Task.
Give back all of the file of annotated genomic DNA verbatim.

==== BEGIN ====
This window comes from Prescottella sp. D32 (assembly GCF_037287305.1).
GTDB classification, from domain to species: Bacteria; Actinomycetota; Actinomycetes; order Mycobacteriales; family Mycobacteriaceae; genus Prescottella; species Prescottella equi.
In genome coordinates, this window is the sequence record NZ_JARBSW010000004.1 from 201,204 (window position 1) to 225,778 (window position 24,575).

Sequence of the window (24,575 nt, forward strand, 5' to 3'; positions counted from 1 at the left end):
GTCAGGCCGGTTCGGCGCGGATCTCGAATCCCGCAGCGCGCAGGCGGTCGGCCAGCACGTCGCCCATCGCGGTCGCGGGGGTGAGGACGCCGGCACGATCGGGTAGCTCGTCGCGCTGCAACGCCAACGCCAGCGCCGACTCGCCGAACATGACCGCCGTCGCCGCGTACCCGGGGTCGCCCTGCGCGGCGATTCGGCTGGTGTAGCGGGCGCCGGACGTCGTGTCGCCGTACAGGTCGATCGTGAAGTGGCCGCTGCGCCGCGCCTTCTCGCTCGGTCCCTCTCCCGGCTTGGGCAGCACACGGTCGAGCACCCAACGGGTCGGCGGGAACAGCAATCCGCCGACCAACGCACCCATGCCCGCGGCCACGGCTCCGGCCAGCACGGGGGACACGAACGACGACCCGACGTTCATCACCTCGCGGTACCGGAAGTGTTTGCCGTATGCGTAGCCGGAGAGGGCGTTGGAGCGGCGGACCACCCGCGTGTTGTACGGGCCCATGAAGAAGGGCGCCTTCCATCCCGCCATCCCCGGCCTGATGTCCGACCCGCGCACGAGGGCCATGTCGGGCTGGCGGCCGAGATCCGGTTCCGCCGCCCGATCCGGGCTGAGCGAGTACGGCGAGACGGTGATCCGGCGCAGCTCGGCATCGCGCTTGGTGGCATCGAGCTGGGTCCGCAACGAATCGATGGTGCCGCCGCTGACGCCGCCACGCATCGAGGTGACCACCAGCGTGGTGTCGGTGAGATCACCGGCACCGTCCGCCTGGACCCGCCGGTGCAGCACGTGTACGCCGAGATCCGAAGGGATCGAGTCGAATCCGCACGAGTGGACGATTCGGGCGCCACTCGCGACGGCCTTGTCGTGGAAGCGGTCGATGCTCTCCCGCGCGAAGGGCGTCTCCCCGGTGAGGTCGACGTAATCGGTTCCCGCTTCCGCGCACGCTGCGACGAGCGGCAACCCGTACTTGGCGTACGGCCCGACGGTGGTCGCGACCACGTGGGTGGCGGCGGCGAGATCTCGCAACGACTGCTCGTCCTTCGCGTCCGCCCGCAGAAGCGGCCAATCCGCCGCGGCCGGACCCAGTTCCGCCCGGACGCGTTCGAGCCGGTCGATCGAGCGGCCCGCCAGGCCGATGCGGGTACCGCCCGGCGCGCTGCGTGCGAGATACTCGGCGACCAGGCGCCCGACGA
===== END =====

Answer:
This window comes from Prescottella sp. D32 (assembly GCF_037287305.1).
GTDB classification, from domain to species: Bacteria; Actinomycetota; Actinomycetes; order Mycobacteriales; family Mycobacteriaceae; genus Prescottella; species Prescottella equi.
In genome coordinates, this window is the sequence record NZ_JARBSW010000004.1 from 201,204 (window position 1) to 225,778 (window position 24,575).

Sequence of the window (24,575 nt, forward strand, 5' to 3'; positions counted from 1 at the left end):
GTCAGGCCGGTTCGGCGCGGATCTCGAATCCCGCAGCGCGCAGGCGGTCGGCCAGCACGTCGCCCATCGCGGTCGCGGGGGTGAGGACGCCGGCACGATCGGGTAGCTCGTCGCGCTGCAACGCCAACGCCAGCGCCGACTCGCCGAACATGACCGCCGTCGCCGCGTACCCGGGGTCGCCCTGCGCGGCGATTCGGCTGGTGTAGCGGGCGCCGGACGTCGTGTCGCCGTACAGGTCGATCGTGAAGTGGCCGCTGCGCCGCGCCTTCTCGCTCGGTCCCTCTCCCGGCTTGGGCAGCACACGGTCGAGCACCCAACGGGTCGGCGGGAACAGCAATCCGCCGACCAACGCACCCATGCCCGCGGCCACGGCTCCGGCCAGCACGGGGGACACGAACGACGACCCGACGTTCATCACCTCGCGGTACCGGAAGTGTTTGCCGTATGCGTAGCCGGAGAGGGCGTTGGAGCGGCGGACCACCCGCGTGTTGTACGGGCCCATGAAGAAGGGCGCCTTCCATCCCGCCATCCCCGGCCTGATGTCCGACCCGCGCACGAGGGCCATGTCGGGCTGGCGGCCGAGATCCGGTTCCGCCGCCCGATCCGGGCTGAGCGAGTACGGCGAGACGGTGATCCGGCGCAGCTCGGCATCGCGCTTGGTGGCATCGAGCTGGGTCCGCAACGAATCGATGGTGCCGCCGCTGACGCCGCCACGCATCGAGGTGACCACCAGCGTGGTGTCGGTGAGATCACCGGCACCGTCCGCCTGGACCCGCCGGTGCAGCACGTGTACGCCGAGATCCGAAGGGATCGAGTCGAATCCGCACGAGTGGACGATTCGGGCGCCACTCGCGACGGCCTTGTCGTGGAAGCGGTCGATGCTCTCCCGCGCGAAGGGCGTCTCCCCGGTGAGGTCGACGTAATCGGTTCCCGCTTCCGCGCACGCTGCGACGAGCGGCAACCCGTACTTGGCGTACGGCCCGACGGTGGTCGCGACCACGTGGGTGGCGGCGGCGAGATCTCGCAACGACTGCTCGTCCTTCGCGTCCGCCCGCAGAAGCGGCCAATCCGCCGCGGCCGGACCCAGTTCCGCCCGGACGCGTTCGAGCCGGTCGATCGAGCGGCCCGCCAGGCCGATGCGGGTACCGCCCGGCGCGCTGCGTGCGAGATACTCGGCGACCAGGCGCCCGACGA